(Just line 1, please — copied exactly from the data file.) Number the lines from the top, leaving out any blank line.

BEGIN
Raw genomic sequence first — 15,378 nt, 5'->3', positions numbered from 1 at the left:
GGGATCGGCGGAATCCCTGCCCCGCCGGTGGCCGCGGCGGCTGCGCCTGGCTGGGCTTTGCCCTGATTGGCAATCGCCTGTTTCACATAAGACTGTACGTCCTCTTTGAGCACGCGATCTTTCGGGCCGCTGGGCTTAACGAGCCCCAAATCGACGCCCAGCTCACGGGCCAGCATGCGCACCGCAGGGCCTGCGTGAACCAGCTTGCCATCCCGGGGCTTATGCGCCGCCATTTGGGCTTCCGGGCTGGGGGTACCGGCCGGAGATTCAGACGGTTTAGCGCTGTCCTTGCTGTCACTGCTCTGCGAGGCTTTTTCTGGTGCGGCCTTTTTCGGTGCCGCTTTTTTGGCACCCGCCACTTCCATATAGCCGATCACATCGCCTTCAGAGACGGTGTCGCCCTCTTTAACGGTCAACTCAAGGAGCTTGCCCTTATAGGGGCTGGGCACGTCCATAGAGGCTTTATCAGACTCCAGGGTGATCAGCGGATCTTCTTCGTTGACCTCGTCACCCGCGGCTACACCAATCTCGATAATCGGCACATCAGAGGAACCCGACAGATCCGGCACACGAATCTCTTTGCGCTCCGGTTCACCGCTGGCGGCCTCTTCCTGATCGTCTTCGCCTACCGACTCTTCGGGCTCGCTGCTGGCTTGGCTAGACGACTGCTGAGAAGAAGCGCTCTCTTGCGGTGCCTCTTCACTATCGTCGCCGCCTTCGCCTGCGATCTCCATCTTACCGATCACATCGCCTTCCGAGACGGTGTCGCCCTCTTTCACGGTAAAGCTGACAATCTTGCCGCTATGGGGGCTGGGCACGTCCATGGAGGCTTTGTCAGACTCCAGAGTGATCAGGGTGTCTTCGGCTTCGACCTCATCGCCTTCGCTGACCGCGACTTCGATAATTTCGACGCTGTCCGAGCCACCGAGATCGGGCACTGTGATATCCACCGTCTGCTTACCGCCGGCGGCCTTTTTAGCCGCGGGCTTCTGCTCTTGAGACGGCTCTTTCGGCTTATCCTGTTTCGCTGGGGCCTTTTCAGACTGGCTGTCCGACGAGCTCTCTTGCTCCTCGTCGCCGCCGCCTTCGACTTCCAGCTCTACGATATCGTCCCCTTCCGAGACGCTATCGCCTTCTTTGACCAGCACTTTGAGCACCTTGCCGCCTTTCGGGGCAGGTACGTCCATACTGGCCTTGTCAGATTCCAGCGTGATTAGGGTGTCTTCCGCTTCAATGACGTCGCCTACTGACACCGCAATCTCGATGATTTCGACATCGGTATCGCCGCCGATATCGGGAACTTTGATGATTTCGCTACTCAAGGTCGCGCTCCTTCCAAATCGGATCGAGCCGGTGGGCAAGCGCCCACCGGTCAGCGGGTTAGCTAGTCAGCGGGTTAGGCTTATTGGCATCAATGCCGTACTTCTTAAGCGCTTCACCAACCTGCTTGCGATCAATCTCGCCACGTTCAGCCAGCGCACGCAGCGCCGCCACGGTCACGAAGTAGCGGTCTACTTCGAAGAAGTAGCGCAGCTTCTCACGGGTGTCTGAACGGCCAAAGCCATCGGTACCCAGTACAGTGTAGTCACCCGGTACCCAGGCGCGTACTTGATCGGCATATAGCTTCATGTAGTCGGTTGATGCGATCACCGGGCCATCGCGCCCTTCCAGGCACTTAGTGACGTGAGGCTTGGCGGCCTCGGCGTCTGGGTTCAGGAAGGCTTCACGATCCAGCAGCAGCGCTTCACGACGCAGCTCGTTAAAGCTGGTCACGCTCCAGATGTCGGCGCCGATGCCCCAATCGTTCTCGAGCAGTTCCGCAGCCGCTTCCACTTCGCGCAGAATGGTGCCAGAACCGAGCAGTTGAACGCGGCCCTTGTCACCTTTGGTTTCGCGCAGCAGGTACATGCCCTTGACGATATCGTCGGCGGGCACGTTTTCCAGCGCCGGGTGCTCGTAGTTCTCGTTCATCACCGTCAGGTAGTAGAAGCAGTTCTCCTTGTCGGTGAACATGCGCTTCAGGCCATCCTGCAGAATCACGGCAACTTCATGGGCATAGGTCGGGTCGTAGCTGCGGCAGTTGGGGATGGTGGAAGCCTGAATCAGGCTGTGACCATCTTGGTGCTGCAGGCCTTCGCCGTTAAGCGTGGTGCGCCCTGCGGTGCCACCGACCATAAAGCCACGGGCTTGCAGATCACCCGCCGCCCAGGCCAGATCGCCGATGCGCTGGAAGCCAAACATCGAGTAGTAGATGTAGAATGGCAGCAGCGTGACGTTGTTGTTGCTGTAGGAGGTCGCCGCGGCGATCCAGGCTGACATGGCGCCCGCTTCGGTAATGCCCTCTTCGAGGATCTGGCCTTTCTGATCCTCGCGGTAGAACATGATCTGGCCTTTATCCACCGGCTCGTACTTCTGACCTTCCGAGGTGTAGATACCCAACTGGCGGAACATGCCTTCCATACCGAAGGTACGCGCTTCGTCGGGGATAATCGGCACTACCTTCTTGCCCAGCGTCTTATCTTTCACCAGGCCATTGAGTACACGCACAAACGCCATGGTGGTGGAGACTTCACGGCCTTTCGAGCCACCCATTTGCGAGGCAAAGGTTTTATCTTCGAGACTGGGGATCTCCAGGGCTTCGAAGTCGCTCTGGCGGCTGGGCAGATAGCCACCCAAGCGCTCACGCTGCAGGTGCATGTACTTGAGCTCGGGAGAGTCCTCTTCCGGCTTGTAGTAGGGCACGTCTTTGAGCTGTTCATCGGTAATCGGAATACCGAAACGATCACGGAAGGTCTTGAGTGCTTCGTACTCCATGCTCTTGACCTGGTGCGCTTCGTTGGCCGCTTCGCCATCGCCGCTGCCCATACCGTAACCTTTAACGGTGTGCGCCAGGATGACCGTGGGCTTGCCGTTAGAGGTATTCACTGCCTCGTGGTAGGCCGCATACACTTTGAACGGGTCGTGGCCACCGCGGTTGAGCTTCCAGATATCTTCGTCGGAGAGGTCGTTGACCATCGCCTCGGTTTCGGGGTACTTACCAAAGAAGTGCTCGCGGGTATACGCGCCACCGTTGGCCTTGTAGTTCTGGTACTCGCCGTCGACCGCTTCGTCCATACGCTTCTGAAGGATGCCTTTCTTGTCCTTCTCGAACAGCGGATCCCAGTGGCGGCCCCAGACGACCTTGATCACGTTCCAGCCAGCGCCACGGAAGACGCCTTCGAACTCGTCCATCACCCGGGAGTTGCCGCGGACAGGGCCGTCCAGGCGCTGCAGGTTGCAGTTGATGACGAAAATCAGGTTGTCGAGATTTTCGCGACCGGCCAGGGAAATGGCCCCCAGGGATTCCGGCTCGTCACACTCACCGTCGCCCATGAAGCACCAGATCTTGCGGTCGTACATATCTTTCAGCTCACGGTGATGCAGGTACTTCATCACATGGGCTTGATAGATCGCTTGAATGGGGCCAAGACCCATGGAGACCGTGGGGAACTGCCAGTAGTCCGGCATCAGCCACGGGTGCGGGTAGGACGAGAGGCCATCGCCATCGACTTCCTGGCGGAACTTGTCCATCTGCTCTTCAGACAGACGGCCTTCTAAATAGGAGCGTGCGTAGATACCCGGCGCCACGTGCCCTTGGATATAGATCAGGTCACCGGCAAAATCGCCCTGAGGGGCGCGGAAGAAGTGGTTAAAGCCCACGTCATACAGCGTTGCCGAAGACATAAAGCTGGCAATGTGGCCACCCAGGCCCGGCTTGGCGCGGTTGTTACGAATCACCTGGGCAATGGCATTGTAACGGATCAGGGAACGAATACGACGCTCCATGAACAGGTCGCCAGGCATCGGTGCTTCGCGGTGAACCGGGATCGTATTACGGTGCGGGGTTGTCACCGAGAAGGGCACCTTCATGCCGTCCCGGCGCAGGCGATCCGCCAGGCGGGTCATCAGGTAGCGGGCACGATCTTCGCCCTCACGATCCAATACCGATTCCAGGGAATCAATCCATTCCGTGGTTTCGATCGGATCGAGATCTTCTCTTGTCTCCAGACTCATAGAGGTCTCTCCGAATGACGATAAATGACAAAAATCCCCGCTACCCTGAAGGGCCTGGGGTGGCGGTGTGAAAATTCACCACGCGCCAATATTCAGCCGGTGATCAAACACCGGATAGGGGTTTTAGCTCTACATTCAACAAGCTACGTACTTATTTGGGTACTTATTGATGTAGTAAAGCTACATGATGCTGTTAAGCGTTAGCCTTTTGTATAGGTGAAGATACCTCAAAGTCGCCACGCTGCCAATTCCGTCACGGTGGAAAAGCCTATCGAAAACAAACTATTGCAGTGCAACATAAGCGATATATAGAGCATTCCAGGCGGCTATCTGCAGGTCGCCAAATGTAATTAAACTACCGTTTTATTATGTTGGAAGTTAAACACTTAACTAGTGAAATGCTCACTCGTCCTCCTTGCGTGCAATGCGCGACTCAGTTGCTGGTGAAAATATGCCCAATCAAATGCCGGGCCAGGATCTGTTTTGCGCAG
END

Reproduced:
Raw genomic sequence first — 15,378 nt, 5'->3', positions numbered from 1 at the left: